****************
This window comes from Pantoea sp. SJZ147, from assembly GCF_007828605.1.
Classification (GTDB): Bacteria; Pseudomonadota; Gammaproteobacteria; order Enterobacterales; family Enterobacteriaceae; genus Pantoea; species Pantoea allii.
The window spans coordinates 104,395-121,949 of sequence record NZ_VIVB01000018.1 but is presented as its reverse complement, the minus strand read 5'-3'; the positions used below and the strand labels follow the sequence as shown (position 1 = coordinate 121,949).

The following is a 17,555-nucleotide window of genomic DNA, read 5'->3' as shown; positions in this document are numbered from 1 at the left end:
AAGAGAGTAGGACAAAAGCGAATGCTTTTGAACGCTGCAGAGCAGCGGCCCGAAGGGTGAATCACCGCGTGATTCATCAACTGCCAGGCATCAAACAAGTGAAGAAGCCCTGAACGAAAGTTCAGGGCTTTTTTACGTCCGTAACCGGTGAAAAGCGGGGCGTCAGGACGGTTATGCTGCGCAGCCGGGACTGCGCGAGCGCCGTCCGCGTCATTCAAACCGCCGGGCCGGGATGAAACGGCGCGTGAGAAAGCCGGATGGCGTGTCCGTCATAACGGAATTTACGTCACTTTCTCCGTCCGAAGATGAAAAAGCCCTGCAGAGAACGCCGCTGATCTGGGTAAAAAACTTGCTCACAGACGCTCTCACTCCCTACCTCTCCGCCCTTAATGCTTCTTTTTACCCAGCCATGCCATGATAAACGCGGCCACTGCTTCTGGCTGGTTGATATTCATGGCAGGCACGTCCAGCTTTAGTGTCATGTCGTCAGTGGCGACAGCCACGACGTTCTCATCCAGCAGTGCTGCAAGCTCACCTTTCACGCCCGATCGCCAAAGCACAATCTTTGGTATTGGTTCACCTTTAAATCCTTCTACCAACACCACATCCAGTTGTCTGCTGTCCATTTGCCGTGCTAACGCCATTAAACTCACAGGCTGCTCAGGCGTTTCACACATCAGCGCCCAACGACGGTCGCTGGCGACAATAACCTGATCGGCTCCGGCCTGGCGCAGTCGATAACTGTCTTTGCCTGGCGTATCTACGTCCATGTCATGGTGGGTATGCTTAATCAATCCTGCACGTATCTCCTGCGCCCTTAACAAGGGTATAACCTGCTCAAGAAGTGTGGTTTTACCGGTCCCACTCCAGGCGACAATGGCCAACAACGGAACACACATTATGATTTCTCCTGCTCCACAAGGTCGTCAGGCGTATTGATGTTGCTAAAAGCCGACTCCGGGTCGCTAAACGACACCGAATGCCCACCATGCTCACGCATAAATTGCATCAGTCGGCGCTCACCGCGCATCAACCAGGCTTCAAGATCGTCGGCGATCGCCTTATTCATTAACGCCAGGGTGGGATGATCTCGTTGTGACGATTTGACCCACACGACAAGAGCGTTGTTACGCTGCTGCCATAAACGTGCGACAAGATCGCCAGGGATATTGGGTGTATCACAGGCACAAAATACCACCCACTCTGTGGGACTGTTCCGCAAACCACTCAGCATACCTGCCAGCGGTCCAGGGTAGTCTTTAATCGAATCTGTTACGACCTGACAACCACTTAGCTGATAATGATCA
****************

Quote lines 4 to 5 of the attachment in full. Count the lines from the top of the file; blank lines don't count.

The following is a 17,555-nucleotide window of genomic DNA, read 5'->3' as shown; positions in this document are numbered from 1 at the left end:
AAGAGAGTAGGACAAAAGCGAATGCTTTTGAACGCTGCAGAGCAGCGGCCCGAAGGGTGAATCACCGCGTGATTCATCAACTGCCAGGCATCAAACAAGTGAAGAAGCCCTGAACGAAAGTTCAGGGCTTTTTTACGTCCGTAACCGGTGAAAAGCGGGGCGTCAGGACGGTTATGCTGCGCAGCCGGGACTGCGCGAGCGCCGTCCGCGTCATTCAAACCGCCGGGCCGGGATGAAACGGCGCGTGAGAAAGCCGGATGGCGTGTCCGTCATAACGGAATTTACGTCACTTTCTCCGTCCGAAGATGAAAAAGCCCTGCAGAGAACGCCGCTGATCTGGGTAAAAAACTTGCTCACAGACGCTCTCACTCCCTACCTCTCCGCCCTTAATGCTTCTTTTTACCCAGCCATGCCATGATAAACGCGGCCACTGCTTCTGGCTGGTTGATATTCATGGCAGGCACGTCCAGCTTTAGTGTCATGTCGTCAGTGGCGACAGCCACGACGTTCTCATCCAGCAGTGCTGCAAGCTCACCTTTCACGCCCGATCGCCAAAGCACAATCTTTGGTATTGGTTCACCTTTAAATCCTTCTACCAACACCACATCCAGTTGTCTGCTGTCCATTTGCCGTGCTAACGCCATTAAACTCACAGGCTGCTCAGGCGTTTCACACATCAGCGCCCAACGACGGTCGCTGGCGACAATAACCTGATCGGCTCCGGCCTGGCGCAGTCGATAACTGTCTTTGCCTGGCGTATCTACGTCCATGTCATGGTGGGTATGCTTAATCAATCCTGCACGTATCTCCTGCGCCCTTAACAAGGGTATAACCTGCTCAAGAAGTGTGGTTTTACCGGTCCCACTCCAGGCGACAATGGCCAACAACGGAACACACATTATGATTTCTCCTGCTCCACAAGGTCGTCAGGCGTATTGATGTTGCTAAAAGCCGACTCCGGGTCGCTAAACGACACCGAATGCCCACCATGCTCACGCATAAATTGCATCAGTCGGCGCTCACCGCGCATCAACCAGGCTTCAAGATCGTCGGCGATCGCCTTATTCATTAACGCCAGGGTGGGATGATCTCGTTGTGACGATTTGACCCACACGACAAGAGCGTTGTTACGCTGCTGCCATAAACGTGCGACAAGATCGCCAGGGATATTGGGTGTATCACAGGCACAAAATACCACCCACTCTGTGGGACTGTTCCGCAAACCACTCAGCATACCTGCCAGCGGTCCAGGGTAGTCTTTAATCGAATCTGTTACGACCTGACAACCACTTAGCTGATAATGATCA